Ryan
Save yourself some candy and check out US Composites 635 thin epoxy resin. I use no other at this point. They also sell glass and other stuff. Epoxy :*Epoxy Resins and Hardeners It easy to work with, long pot life, no blush. Clean up is with soap & water until it kicks. Love this stuff.

I have two layers of Kevlar on our 1984 Camper & Nicholson. It ALL weeps water along the fibers. Be careful on Kevlar. Make sure the resin will truely bond with it or it is only an unbonded net buried in your matrix. You might be better with more glass.

If you use epoxy as your resin, it will not blister again. Also, barrier coats - Interprotect 2000E. We applied 6 coats.
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Old 20-03-2014, 19:28   #24
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Re: Hull work and barrier coating

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Don't use alternating colors of 2000e. The reason is that white 2000 costs a lot more than grey. It is also much thinner, meaning you get less millage per coat.
I have used both white and grey, depending on what is available, and have never experienced either of these properties. Both cost exactly the same (google them - same price for both at west marine and defender), and both have had the exact same consistency/thickness/coverage (from actual experience and from reading the manufacturer's specifications for both).

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Old 21-03-2014, 21:53   #25
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Re: Hull work and barrier coating

We also used the white & gray alternating layers. We noticed no variation in coverage and the cost was identical. It took a little less than a 4 gallon batch to cover our 58 foot hull X 16 beam. I think the LWL is about 48 feet & lots of keel.
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Old 21-03-2014, 22:41   #26
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Re: Hull work and barrier coating

We probably pay way less than you guys do, and for us we get less break on white 2000. Coverage is the same, millage is not. Just let two cans of base, one white one gray, sit on the shelf for too long and then mix them. You'll note the white only has about two inches of sediment settled out, while the gray has three or four. More solids, less solvent. Also, gray changes color when it dries, making white redundant unless you are color blind. They only sold gray for many years with no problems, till somebody had the brilliant idea that they'd sell more product with two colors. The main reason being that if you mix too much, which most people do, and you are only using one color, you can save the leftovers by keeping it in the freezer over night and mixing it in to the fresh batch the next day. But it won't make it two days, meaning you can't do this with alternating colors. Face it, white 2000 is a gimmick. Just my experience after coating hundreds of bottoms, not just one or two...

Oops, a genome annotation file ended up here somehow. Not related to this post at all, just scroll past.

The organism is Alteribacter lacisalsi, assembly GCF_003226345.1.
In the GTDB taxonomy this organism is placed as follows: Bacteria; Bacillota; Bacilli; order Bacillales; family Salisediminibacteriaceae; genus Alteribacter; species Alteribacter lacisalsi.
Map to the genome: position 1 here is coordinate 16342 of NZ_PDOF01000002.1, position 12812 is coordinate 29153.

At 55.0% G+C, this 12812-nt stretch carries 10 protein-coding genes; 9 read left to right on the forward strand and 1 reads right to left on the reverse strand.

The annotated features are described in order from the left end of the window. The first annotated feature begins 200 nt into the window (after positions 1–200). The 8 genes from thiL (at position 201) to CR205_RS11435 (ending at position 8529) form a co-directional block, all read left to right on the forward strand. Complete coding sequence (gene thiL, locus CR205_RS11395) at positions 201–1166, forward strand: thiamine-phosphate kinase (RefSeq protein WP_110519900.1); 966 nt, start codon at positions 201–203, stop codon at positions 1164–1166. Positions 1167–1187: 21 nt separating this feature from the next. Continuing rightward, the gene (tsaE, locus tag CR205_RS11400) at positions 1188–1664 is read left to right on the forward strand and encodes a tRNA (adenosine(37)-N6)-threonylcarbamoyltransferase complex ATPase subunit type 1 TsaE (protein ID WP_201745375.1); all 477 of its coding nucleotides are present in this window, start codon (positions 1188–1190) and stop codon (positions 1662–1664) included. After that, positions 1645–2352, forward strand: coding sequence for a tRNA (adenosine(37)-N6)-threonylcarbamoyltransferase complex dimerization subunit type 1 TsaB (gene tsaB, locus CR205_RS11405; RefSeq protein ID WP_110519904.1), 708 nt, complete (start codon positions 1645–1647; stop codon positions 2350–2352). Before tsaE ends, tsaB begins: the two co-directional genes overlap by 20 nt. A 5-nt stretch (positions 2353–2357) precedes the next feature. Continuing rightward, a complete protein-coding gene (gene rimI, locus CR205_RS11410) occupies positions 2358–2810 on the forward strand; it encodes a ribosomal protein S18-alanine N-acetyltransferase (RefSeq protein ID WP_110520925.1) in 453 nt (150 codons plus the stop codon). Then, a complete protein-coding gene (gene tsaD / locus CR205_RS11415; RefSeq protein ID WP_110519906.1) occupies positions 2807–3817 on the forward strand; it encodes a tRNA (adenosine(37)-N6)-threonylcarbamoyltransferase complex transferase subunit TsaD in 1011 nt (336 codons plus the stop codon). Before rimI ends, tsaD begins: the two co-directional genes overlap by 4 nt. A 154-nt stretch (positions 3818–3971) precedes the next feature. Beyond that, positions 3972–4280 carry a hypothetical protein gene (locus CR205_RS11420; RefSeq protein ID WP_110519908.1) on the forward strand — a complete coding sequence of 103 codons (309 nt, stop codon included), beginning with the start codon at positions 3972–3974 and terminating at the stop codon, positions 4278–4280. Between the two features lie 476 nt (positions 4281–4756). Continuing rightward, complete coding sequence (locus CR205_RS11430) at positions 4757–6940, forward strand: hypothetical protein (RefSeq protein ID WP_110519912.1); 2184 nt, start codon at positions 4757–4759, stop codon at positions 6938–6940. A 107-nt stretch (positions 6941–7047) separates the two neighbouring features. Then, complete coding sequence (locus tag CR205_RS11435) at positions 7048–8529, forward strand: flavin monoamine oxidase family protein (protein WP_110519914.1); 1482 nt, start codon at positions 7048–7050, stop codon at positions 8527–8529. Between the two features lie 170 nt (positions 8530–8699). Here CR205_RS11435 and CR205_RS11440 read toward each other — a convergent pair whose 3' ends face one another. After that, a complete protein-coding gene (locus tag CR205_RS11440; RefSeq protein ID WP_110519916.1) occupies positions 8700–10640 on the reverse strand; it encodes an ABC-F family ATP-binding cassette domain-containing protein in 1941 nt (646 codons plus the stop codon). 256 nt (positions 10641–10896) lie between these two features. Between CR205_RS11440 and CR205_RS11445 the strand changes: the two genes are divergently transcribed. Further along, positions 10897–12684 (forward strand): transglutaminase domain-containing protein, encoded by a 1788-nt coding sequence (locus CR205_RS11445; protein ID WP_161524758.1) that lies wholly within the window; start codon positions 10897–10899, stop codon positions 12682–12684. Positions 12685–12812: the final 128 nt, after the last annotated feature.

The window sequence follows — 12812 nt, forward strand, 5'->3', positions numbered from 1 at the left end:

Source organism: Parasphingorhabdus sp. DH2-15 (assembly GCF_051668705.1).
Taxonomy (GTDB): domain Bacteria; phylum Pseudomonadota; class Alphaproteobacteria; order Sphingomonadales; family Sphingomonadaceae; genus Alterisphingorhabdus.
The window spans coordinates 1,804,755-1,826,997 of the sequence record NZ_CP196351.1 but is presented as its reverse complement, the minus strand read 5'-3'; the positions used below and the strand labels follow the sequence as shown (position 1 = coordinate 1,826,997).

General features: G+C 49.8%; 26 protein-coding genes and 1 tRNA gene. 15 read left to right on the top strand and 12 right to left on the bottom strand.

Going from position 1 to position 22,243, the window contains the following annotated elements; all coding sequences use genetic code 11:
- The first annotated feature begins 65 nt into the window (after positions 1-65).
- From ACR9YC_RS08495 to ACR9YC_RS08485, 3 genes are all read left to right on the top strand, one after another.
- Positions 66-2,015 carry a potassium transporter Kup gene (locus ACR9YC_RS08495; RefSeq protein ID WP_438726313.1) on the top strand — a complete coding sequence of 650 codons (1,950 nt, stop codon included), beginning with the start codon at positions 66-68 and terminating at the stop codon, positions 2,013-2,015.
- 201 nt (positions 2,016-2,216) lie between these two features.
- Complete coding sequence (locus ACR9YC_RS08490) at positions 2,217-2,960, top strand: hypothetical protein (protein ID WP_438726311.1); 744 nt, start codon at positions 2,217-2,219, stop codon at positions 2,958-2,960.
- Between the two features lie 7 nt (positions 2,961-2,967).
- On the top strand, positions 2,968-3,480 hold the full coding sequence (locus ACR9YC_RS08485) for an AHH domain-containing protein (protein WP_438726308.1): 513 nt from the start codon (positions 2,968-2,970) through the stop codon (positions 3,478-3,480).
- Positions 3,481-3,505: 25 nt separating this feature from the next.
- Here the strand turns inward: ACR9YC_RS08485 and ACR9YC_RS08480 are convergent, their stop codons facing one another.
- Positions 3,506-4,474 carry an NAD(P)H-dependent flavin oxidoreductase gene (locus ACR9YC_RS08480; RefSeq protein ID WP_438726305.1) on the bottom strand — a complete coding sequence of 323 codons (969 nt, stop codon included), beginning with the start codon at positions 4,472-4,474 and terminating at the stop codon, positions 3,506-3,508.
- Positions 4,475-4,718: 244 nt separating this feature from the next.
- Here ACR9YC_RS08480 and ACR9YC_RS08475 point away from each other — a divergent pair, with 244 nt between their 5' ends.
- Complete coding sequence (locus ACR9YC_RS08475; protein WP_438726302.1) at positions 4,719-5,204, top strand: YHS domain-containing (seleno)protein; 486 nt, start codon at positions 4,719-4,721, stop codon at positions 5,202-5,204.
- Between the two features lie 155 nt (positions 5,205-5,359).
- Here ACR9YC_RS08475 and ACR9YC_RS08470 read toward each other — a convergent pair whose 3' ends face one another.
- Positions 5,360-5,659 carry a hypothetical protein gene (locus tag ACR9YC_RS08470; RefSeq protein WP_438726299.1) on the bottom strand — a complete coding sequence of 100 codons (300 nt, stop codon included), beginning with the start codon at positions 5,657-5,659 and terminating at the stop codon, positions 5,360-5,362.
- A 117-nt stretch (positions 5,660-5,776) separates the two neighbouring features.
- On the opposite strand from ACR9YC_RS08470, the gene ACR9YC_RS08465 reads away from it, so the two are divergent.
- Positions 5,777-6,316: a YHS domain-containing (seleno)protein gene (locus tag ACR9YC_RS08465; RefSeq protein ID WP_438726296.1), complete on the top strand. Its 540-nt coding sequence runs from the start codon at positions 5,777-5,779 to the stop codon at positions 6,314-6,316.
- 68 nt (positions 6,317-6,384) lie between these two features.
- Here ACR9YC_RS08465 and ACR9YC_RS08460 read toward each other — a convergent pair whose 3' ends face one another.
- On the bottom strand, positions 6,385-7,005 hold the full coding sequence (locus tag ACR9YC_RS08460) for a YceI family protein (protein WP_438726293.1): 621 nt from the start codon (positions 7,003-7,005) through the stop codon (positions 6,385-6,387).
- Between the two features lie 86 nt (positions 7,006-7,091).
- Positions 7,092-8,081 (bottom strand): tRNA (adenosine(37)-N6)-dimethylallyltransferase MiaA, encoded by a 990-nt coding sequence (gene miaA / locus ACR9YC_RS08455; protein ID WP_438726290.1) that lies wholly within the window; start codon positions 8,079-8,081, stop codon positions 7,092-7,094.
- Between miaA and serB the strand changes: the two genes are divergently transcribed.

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Old 22-03-2014, 07:53   #27
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Re: Hull work and barrier coating

Their literature and directions state that the millage is the same for both colors (same number of coats to achieve a set thickness). The literature lists the VOC and solids contents as identical. The MSDS sheets are also identical.

If there is the difference you state, then Interlux seems wide open for a lawsuit.

There is a difference in solids contents and coverage and price between Interprotect 2000 HS (which only comes in grey) and Interprotect 2000e (which comes in white and grey). Perhaps you are confusing the two - but they are completely different products.

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Old 22-03-2014, 08:09   #28
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Re: Hull work and barrier coating

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Their literature and directions state that the millage is the same for both colors (same number of coats to achieve a set thickness). The literature lists the VOC and solids contents as identical. The MSDS sheets are also identical.

If there is the difference you state, then Interlux seems wide open for a lawsuit.

There is a difference in solids contents and coverage and price between Interprotect 2000 HS (which only comes in grey) and Interprotect 2000e (which comes in white and grey). Perhaps you are confusing the two - but they are completely different products.

Mark


No confusion here. 2000 high solids is for the California market, I've never even used it once. I'm sure if you tried to sue them they'd tell you the difference is due to the amount of pigmentation required for the different colors, an excuse I've heard before. Way to totally not address the main issue of wastage.
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Old 22-03-2014, 12:27   #29
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Re: Hull work and barrier coating

I'm sorry, but I am just going to have to go with the manufacturer's datasheet, the MSDS and my experience over your opinion on this one. I don't believe the company's lawyers are interested in trying to pull off the pigmentation argument because that one can be proven false very easily and cost them big time in court. It is doubtful a company as large as Interlux is taking such a huge risk trying to pull a scam this small in their overall market.

Occum's razor, you know…

BTW, what makes California's market so different that they need a higher solids product?

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Old 22-03-2014, 12:38   #30
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Re: Hull work and barrier coating

Someone remind me, what's a CSM?